- Avoid using weak and stunted plants.
- Pick infected foliage immediately and squash the bugs before discarding them in the trash.
- Regular inspection is vital to identify early signs of pest problems.
- Plant trap plants to deter aphids from your crops. Then discard the plant once heavily infested.
- Submerge transplants tips in water to drown the aphids.
- Hose down infested leaves to dislodge the pest regularly to break the reproduction cycle.
- Apply organic insecticide on the infected plant as directed on the label.
- Introduce aphid predators such as ladybugs and lacewings.
Vinegar-based spray: Mix a solution of 1oz vinegar and 3oz water. Shake well, then spray on the infected area. You may need to test first, to prevent any plant injury, and avoid doing it under direct sunlight. Repeat application every two days.
Horticultural oil spray: There is no specific recipe for aphid spray, but mix orange oil, a drop of natural soap, and water.
What are common aphids-host plants in the kitchen garden?
Aphids start emerging in the garden as early as spring. They can attack late cool-season crops, but they primarily infest warm-season crops.
Some plants you may use as traps are nasturtiums, sunflowers, and marigolds.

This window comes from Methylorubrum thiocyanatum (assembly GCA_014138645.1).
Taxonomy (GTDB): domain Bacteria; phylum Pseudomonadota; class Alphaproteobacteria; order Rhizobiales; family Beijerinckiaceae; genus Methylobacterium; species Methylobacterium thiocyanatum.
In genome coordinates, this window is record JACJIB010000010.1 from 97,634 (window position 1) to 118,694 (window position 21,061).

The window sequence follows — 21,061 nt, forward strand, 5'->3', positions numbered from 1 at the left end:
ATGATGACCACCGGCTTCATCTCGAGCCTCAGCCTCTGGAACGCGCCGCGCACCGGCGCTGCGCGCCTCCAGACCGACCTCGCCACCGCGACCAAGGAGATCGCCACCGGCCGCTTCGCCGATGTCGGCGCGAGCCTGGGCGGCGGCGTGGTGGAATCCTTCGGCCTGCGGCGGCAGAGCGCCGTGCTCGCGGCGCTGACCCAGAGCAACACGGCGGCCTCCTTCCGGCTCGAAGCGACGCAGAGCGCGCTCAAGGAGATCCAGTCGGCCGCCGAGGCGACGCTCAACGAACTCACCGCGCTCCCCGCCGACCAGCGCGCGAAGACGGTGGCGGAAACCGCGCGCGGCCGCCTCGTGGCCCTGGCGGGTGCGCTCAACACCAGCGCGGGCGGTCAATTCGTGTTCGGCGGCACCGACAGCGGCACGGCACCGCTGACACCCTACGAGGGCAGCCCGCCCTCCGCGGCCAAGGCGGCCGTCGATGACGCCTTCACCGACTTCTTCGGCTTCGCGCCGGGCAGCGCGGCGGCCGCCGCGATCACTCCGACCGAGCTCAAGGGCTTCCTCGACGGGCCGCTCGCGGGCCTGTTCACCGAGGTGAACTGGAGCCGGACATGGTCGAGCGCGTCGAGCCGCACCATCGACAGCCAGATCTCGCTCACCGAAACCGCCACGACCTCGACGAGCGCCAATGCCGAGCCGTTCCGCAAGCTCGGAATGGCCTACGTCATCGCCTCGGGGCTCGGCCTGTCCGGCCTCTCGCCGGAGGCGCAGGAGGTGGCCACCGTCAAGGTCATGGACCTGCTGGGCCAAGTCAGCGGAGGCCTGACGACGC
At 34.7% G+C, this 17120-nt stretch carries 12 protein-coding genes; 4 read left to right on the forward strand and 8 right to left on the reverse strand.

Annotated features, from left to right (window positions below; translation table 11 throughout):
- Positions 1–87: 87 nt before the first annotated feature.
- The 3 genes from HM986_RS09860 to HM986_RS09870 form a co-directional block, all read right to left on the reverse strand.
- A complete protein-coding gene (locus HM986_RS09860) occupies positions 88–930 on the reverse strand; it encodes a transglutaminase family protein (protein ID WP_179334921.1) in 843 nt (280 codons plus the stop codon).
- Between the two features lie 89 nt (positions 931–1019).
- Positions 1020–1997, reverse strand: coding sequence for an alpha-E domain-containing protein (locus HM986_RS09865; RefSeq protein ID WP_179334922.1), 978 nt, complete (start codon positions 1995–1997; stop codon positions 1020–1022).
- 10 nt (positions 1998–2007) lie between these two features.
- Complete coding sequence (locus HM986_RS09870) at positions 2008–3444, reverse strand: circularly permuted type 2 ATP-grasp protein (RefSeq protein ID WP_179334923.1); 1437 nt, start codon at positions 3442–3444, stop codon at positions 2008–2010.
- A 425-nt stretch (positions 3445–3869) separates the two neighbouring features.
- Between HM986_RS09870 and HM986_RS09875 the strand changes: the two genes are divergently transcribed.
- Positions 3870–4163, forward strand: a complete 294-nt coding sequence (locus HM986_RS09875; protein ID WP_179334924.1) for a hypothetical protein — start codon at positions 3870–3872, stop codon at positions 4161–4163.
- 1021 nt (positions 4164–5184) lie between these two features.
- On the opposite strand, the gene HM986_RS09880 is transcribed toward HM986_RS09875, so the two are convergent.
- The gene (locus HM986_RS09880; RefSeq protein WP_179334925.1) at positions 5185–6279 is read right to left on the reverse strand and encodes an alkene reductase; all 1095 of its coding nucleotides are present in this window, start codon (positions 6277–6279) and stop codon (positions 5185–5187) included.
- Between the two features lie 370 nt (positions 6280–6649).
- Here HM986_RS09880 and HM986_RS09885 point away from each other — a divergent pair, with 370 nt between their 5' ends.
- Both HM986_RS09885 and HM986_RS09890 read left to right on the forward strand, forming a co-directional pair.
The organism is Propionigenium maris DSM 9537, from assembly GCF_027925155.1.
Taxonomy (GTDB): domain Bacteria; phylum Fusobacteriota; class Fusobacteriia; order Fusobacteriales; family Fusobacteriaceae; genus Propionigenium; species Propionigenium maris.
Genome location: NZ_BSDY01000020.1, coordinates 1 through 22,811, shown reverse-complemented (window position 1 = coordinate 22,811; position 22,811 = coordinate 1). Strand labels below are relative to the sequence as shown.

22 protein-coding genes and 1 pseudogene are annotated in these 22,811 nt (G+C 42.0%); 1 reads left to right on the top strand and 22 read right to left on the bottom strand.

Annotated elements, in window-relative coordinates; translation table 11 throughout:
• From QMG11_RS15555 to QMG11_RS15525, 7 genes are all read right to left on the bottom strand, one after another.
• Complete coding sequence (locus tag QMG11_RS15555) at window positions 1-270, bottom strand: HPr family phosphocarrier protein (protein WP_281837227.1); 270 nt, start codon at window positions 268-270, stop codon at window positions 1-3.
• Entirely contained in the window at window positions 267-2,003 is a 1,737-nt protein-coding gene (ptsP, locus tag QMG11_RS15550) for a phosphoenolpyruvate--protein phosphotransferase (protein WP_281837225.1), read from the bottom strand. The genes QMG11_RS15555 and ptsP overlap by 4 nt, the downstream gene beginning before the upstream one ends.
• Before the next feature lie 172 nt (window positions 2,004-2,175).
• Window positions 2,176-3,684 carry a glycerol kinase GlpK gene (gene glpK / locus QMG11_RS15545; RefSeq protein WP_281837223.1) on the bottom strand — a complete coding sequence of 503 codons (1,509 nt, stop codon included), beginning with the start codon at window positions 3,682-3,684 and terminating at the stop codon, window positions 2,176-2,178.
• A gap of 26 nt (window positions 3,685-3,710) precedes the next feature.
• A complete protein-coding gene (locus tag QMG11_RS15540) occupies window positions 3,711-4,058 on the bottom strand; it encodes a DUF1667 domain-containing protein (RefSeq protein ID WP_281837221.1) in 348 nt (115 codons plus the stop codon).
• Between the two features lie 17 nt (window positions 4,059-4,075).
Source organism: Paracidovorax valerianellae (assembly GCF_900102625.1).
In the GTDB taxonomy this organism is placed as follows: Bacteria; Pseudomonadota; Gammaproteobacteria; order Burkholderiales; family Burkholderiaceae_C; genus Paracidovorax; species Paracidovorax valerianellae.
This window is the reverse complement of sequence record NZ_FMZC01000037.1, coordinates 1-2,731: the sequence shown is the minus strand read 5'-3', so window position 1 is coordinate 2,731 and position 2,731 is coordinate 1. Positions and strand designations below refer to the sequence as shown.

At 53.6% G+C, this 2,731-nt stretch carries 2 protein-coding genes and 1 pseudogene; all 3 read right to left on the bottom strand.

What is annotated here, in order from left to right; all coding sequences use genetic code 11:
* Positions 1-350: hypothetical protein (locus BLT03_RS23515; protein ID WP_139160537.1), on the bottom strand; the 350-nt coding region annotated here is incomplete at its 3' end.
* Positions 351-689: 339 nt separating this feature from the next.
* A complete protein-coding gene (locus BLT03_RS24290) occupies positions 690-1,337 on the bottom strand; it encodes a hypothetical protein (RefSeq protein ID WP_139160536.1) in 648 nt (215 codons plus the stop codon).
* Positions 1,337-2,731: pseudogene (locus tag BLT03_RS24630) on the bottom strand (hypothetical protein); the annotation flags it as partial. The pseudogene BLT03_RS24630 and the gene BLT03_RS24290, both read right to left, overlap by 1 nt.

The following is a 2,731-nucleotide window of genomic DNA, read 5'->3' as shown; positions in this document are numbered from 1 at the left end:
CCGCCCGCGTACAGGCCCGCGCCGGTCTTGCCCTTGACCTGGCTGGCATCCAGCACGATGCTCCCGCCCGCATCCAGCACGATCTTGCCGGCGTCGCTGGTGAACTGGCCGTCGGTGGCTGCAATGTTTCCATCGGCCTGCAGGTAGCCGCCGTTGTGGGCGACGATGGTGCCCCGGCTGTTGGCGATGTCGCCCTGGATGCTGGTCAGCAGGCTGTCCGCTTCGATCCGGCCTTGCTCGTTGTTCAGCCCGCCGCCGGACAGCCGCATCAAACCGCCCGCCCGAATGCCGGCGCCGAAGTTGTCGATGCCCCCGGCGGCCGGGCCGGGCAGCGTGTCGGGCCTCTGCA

Are aphids dangerous?
I can think of two main reasons for someone to ask this question. First, wondering if aphids can bite, causing a skin reaction. Fortunately, aphids live on plant sap and cannot survive on any other living. The second, is consuming aphid-containing vegetables safe? According to Mother Earth News, aphids are edible insects. That might not sound appetizing, but that only means you should not worry about any leftover aphids after washing your greens.
Do aphids spread disease?
Aphids can spread viruses from amongst plants. They can spread the disease fast since they require a short feeding time to obtain the virus. Then they transmit it to the next plant while trying their favorite host. Here is a document where you can find more about it.
What is the relationship between aphids and ants?
When I was little, I used to watch Ferdy the Ant. One scene engraved in my mind is where a group of ants was shepherding a herd of bugs to get some “milk” out of them. You might be thinking that’s just a cartoon, but the truth is that scene is very much real.
Ants and aphids have a symbiotic relationship. The honeydew secreted by aphids is a food high-quality food source for ants. Since ants are an organized community, one group, called farmer ants, takes care of the aphids. They protect them from predators like ladybugs and shelter them from rain. They also move them from one place to another, where they can feed them better.
Ants also play an essential role in maintaining the aphids’ lifecycle going. When the aphid colony reaches its end, ants carry a few eggs to their underground shelter. The eggs will overwinter there and hatch in the following spring. That’s how ants get to farm a new herd of aphids. Here is an interesting paper, by McGill University, about farmer ants.